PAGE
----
MGM Resorts International shareholders and bondholders have filed an amended class-action lawsuit in hopes of recovering losses from the decline of the Las Vegas company’s stock and bond prices between 2007 and 2009.
Two and a half years ago, stockholders filed six lawsuits after the stock price fell from $99.75 on Oct. 9, 2007, to $1.89 on March 5, 2009. Bondholders sued over similar steep losses.
The securities holders complained the prices fell because of problems related to the global recession as well as undisclosed cost overruns, construction problems and financial difficulties MGM Resorts faced with its half-owned $8.5 billion CityCenter casino resort complex on the Las Vegas Strip.
The lawsuits complained that MGM Resorts officials failed to promptly disclose many of these problems, causing the stock and bond prices to be inflated before they tumbled once the market realized how serious the issues were.
U.S. District Judge Gloria Navarro in Las Vegas on March 27 dismissed two of the suits, saying they weren’t specific enough.
The shareholders and bondholders responded Tuesday by filing an amended combined lawsuit with more specific allegations about what certain MGM Resorts officials told shareholders, bondholders and analysts in presentations and in earnings reports and conference calls in 2007, 2008 and 2009.
The amended suit says 10 confidential witnesses have provided detailed information to the shareholders’ attorneys about CityCenter construction and financing problems.
The suit says these witnesses are executives who served as a vice president of global sourcing for MGM Resorts, an MGM director of construction management and finance, an MGM design project manager, an MGM corporate finance officer, an MGM financial analyst, an MGM internal audit director, an MGM lead project manager, a cost engineer for general contractor Perini Building Co., a project control director for contractor Tishman Construction and an engineer on the podium portion of the Harmon Hotel, where construction remains halted because of construction defects.
Based on information from these witnesses, the shareholders allege that as early as August 2007 MGM Resorts officials falsely told shareholders that construction was “progressing nicely” on CityCenter and that it was “on budget.”
The shareholders allege these statements were false because much of CityCenter was being designed as it was being built, sometimes forcing contractors to remove components and then rebuild them according to updated designs.
“Constant design changes while construction was already in progress led to increasing construction costs,” the suit says, citing information from one of the confidential witnesses.
One witness “confirmed that MGM’s construction estimates were underestimated from the very beginning of the project because the design drawings were not completed and the exact quantity and grade of materials was not known to Perini when it made its initial bids (the bids on which MGM’s estimates were based),” the suit says. “After Perini submitted its bids, MGM changed the designs, increasing the quantity, grade and price of materials required, thereby increasing the construction costs.”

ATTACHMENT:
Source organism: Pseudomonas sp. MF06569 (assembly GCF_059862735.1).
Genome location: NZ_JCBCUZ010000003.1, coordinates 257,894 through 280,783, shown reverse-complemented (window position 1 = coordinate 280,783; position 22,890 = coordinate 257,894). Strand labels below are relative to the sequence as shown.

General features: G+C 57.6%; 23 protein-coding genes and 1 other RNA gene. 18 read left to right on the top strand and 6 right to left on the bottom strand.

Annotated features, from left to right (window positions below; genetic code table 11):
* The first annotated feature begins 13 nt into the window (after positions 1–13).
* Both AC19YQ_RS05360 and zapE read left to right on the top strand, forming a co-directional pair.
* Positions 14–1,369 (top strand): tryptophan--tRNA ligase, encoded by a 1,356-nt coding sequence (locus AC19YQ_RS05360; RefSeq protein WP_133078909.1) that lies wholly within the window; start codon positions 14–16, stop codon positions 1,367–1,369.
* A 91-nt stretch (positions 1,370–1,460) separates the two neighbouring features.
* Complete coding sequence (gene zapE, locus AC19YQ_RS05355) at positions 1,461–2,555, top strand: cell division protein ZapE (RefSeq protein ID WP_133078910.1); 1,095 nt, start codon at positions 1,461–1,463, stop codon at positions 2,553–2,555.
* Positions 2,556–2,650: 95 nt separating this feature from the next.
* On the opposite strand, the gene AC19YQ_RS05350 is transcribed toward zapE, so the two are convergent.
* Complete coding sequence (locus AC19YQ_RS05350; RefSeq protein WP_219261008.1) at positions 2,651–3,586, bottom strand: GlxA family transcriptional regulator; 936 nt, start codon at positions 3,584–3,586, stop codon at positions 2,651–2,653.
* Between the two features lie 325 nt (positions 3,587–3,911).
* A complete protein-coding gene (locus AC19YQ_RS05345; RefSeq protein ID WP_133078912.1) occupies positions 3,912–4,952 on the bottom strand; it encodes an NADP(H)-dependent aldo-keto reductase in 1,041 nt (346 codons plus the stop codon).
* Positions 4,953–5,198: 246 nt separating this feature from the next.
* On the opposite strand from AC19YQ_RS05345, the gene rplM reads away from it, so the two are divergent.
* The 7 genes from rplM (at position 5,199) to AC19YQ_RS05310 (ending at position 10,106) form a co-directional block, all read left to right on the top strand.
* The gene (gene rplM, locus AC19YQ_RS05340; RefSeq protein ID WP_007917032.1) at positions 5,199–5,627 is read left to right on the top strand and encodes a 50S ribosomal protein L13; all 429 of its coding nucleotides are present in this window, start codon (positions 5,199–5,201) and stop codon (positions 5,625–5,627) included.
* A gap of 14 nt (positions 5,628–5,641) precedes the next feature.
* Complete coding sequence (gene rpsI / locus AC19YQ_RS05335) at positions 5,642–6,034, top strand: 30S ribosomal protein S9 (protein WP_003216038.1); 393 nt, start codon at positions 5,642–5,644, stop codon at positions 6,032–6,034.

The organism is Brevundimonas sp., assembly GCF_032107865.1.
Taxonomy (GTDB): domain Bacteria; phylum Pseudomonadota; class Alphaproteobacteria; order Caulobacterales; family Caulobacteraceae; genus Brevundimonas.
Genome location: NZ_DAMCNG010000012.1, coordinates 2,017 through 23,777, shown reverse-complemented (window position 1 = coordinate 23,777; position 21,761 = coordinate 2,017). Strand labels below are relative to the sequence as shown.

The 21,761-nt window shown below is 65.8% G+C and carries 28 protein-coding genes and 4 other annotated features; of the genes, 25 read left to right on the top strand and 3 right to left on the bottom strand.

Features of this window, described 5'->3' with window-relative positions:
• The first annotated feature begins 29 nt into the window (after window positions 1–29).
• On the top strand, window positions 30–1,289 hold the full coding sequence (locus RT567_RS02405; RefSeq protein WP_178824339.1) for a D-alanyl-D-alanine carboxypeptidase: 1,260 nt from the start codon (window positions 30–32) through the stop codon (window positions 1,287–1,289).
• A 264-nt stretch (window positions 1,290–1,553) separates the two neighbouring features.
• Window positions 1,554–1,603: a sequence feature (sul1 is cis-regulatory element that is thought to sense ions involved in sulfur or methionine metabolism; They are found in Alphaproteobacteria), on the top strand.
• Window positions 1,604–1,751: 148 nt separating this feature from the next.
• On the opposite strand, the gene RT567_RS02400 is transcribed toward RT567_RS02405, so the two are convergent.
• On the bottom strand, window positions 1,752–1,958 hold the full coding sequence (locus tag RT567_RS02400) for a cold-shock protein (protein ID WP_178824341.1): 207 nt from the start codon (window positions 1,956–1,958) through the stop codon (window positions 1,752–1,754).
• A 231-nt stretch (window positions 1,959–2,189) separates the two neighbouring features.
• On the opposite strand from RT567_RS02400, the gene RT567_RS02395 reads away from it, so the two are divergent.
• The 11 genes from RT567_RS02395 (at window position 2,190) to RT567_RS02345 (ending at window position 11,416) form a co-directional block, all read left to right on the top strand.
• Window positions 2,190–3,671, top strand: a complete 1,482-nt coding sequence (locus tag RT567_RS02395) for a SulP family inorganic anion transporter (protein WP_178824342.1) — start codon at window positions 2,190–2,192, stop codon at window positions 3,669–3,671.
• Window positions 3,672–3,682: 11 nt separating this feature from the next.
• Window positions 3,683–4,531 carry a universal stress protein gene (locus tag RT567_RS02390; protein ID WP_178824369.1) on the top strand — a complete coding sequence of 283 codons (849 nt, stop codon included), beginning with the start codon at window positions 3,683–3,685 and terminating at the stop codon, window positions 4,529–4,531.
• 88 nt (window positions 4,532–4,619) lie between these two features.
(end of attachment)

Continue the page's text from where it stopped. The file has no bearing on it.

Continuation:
“The publicly announced construction costs for CityCenter were purposely underestimated. This was so because, while Perini provided accurate cost estimates to MGM, MGM and Tishman arbitrarily reduced those estimates by 20 percent when formulating CityCenter’s estimated construction costs to be reported to the public,” the suit charges.
The shareholders complained that CityCenter was “plagued by construction problems” including at the Harmon, where the suit says major issues were apparent as early as March 2008 but weren’t disclosed until January 2009.
The suit says that even when CityCenter was described as a $7.4 billion project in 2007, MGM Resorts was facing difficulties in finalizing $3 billion in financing for it.
That’s because just as the credit markets were tightening in response to the global recession, MGM Resorts was being squeezed by the declining value of CityCenter as well as a slowdown in visitation to Las Vegas that was reducing its revenue and cash flow.
“CityCenter would prove much more costly to MGM — and its shareholders — than ever disclosed by defendants. In fact, MGM’s crown jewel project would prove to be a virtual black hole, bringing the company to the brink of bankruptcy and causing its investors to suffer massive losses,” the suit complained.
The shareholders and bondholders in Tuesday’s amended complaint are pension funds, including the Arkansas Teacher Retirement System, the Philadelphia Board of Pensions and Retirement, the Luzerne County (Pa.) Retirement System and Netherlands-based pension fund manager PMT.
They claim to have lost about $6.7 million on their MGM Resorts investments and hope to recover their losses and the unspecified losses of others who bought MGM Resorts securities between Aug. 7, 2007, and March 5, 2009.
MGM Resorts – then called MGM Mirage – eventually finalized financing for CityCenter and beefed up its own balance sheet with a series of debt and equity issuances beginning in 2009.
The company has denied the shareholders’ allegations that it failed to disclose problems with the construction and financing of CityCenter; and it’s unknown when or how the shareholder lawsuits will be resolved.